Semiologic differences between bilateral tonic-clonic seizures of focal onset and generalized onset

Udaya Seneviratne, Harry Christie, Wendyl D'Souza, Mark Cook

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Abstract

Background: Focal semiologies have been described in idiopathic generalized epilepsies (IGE) and generalized-onset bilateral tonic-clonic seizures (GBTCS). These focal signs may lead to wrong diagnosis and inappropriate choice of antiseizure medications. We sought to investigate the differences in focal semiologic features between GBTCS and focal-onset bilateral tonic-clonic seizures (FBTCS). Methods: We retrospectively reviewed video-EEG data of captured GBTCS and FBTCS over a period of five years. The presence or absence of 12 focal signs as well seizure duration and time to head version was tabulated for each seizure. We used the chi-square test for independence and Fisher's exact test to investigate the occurrence of each focal sign in FBTCS compared with GBTCS. Additionally, we used receiver operating characteristic (ROC) curves to explore if the seizure duration and time to head version from the ictal onset can reliably differentiate between FBTCS and GBTCS. Finally, we employed hierarchical cluster analysis to visualize how these focal signs appear in combination. Results: Head version (p <.001), preceding automatisms (p <.001), eye version (p <.001), unilateral facial clonic activity (p <.001), and mouth deviation (p =.004) were found to be significantly more frequent in FBTCS. Longer seizures were highly in favor of FBTCS whereas shorter time to head version from the ictal onset indicated GBTCS in the ROC curve analysis. Conclusions: Though focal signs occur in GBTCS, careful evaluation of semiology can help the clinician distinguish FBTCS from GBTCS.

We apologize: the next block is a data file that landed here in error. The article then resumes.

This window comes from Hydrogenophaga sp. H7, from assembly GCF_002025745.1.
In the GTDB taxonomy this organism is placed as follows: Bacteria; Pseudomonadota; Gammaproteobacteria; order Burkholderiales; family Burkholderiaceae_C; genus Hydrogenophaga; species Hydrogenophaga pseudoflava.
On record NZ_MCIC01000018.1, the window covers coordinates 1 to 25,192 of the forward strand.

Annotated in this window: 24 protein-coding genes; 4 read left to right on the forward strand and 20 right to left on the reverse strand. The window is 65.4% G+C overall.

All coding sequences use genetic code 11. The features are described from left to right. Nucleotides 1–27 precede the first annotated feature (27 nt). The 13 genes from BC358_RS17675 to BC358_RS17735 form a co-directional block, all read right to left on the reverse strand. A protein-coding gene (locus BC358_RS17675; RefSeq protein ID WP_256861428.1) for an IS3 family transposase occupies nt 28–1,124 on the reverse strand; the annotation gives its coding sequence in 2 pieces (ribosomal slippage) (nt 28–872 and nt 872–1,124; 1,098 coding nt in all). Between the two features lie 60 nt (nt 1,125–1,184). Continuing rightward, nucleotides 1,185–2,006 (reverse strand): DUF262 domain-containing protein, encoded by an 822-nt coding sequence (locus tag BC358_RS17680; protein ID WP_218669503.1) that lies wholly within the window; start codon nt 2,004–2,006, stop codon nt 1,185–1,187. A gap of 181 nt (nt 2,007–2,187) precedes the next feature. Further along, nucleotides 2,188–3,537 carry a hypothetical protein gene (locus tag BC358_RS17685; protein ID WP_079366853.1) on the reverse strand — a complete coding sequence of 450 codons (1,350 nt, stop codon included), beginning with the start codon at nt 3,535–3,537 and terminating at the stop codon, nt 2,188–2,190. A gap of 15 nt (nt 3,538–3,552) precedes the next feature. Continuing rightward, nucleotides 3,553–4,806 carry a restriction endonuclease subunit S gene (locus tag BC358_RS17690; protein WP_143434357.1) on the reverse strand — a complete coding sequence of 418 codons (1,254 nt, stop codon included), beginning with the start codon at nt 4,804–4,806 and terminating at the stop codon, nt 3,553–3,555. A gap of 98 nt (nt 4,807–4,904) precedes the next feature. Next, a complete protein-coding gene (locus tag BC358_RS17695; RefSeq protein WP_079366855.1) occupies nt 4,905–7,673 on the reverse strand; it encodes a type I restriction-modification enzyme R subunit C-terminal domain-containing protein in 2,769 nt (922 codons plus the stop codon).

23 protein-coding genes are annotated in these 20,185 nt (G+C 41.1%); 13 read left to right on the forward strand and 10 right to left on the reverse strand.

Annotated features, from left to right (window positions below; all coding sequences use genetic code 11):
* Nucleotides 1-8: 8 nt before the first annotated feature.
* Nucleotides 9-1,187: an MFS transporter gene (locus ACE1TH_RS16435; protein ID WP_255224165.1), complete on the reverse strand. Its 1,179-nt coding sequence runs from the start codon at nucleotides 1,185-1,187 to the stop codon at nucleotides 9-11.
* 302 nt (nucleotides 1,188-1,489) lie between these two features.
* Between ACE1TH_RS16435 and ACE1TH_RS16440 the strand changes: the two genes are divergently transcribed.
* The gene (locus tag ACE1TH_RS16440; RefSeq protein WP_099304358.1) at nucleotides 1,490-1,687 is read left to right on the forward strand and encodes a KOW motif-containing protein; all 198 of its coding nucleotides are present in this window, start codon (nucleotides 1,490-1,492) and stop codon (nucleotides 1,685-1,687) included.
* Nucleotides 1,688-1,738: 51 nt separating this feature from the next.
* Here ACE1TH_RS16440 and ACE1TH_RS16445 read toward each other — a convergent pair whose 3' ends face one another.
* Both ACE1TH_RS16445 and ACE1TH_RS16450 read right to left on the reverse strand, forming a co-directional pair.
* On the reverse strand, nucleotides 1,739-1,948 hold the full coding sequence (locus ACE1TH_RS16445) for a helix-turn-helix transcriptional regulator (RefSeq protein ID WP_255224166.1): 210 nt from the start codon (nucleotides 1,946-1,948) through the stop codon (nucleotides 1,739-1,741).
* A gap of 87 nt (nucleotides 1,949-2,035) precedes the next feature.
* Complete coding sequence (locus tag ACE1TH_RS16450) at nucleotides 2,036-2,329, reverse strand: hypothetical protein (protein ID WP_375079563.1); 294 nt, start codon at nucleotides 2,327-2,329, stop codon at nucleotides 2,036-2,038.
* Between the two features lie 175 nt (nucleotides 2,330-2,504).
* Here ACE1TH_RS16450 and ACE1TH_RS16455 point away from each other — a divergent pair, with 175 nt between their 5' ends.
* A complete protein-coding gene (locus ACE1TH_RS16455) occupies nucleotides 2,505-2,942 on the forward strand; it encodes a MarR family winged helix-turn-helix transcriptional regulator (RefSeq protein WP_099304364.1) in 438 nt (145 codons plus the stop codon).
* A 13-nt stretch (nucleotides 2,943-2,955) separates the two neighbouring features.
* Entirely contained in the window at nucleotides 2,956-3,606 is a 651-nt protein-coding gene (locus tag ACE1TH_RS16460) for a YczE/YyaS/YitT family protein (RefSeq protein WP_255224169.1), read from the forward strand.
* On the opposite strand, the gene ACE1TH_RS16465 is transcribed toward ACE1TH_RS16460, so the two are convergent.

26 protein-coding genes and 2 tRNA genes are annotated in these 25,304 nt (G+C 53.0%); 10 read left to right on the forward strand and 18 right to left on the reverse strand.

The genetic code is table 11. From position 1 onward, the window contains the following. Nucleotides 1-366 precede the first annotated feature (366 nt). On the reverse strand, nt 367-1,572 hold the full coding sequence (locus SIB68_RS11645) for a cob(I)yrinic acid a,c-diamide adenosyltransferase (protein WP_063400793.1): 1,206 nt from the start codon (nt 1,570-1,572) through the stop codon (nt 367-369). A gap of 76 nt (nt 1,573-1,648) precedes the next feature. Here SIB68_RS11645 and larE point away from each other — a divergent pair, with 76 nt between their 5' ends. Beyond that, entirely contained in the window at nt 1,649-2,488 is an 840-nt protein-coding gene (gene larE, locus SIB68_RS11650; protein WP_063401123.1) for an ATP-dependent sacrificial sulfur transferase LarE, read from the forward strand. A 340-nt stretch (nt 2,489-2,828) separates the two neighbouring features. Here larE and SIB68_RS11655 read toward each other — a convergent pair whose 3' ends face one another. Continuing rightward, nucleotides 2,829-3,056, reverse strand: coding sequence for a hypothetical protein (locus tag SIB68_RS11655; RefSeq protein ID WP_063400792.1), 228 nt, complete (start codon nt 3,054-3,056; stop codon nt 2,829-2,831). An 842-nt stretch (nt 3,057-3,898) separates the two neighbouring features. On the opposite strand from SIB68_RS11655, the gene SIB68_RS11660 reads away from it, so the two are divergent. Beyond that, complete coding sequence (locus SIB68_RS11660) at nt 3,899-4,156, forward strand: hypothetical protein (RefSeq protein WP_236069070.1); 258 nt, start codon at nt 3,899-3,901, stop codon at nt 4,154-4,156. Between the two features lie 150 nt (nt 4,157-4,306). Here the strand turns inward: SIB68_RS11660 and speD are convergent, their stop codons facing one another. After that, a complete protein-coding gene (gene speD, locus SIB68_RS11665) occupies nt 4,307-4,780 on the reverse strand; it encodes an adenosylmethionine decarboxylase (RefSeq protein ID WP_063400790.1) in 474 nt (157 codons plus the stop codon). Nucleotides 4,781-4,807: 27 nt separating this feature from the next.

Original languageEnglish
Article number108837
Number of pages6
JournalEpilepsy & Behavior
Volume134
DOIs
Publication statusPublished - 1 Sept 2022
Externally publishedYes

Keywords

  • Epilepsy
  • Focal
  • Generalized
  • Semiology
  • Tonic-clonic seizures
  • Video-EEG monitoring

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